Variation in maternal mortality in Sidama National Regional State, southern Ethiopia: A population based cross sectional household survey
Journal article, Peer reviewed
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OriginalversjonPLOS ONE. 2023, 18 (3), e0272110. 10.1371/journal.pone.0272110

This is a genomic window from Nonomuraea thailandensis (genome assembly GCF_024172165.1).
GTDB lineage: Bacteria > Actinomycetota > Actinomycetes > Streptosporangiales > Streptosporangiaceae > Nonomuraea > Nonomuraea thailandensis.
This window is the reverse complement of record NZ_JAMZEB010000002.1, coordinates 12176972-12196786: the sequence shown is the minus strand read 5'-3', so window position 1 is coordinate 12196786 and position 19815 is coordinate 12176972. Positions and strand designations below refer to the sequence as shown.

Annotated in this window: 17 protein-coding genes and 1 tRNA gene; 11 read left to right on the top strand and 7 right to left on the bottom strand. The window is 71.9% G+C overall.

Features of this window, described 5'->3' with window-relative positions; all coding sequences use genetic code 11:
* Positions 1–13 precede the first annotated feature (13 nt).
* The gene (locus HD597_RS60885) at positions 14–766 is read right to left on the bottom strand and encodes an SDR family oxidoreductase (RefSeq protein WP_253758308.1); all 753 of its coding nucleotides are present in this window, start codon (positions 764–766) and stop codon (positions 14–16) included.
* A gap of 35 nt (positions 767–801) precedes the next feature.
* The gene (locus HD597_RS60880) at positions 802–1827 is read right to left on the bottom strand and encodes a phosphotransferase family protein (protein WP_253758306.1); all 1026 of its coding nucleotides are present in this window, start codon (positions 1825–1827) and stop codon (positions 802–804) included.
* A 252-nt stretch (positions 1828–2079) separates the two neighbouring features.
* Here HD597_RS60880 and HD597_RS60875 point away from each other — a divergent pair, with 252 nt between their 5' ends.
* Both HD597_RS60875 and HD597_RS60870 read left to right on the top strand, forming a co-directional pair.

Introduction Maternal mortality studies conducted at national level do not provide information needed for planning and monitoring health programs at lower administrative levels. The aim of this study was to measure maternal mortality, identify risk factors and district level variations in Sidama National Regional State, southern Ethiopia. Methods A cross sectional population-based survey was carried in households where women reported pregnancy and birth outcomes in the past five years. The study was conducted in the Sidama National Regional State, southern Ethiopia, from July 2019 to May 2020. Multi-stage cluster sampling technique was employed. The outcome variable of the study was maternal mortality. Complex sample logistic regression analysis was applied to assess variables independently associated with maternal mortality. Results We registered 10602 live births (LB) and 48 maternal deaths yielding the overall maternal mortality ratio (MMR) of 419; 95% CI: 260–577 per 100,000 LB. Aroresa district had the highest MMR with 1142 (95% CI: 693–1591) per 100,000 LB. Leading causes of death were haemorrhage 21 (41%) and eclampsia 10 (27%). Thirty (59%) mothers died during labour or within 24 hours after delivery, 25 (47%) died at home and 17 (38%) at health facility. Mothers who did not have formal education had higher risk of maternal death (AOR: 4.4; 95% CI: 1.7–11.0). The risk of maternal death was higher in districts with low midwife to population ratio (AOR: 2.9; 95% CI: 1.0–8.9). Conclusion The high maternal mortality with district level variations in Sidama Region highlights the importance of improving obstetric care and employing targeted interventions in areas with high mortality rates. Due attention should be given to improving access to female education. Additional midwives have to be trained and deployed to improve maternal health services and consequently save the life of mothers.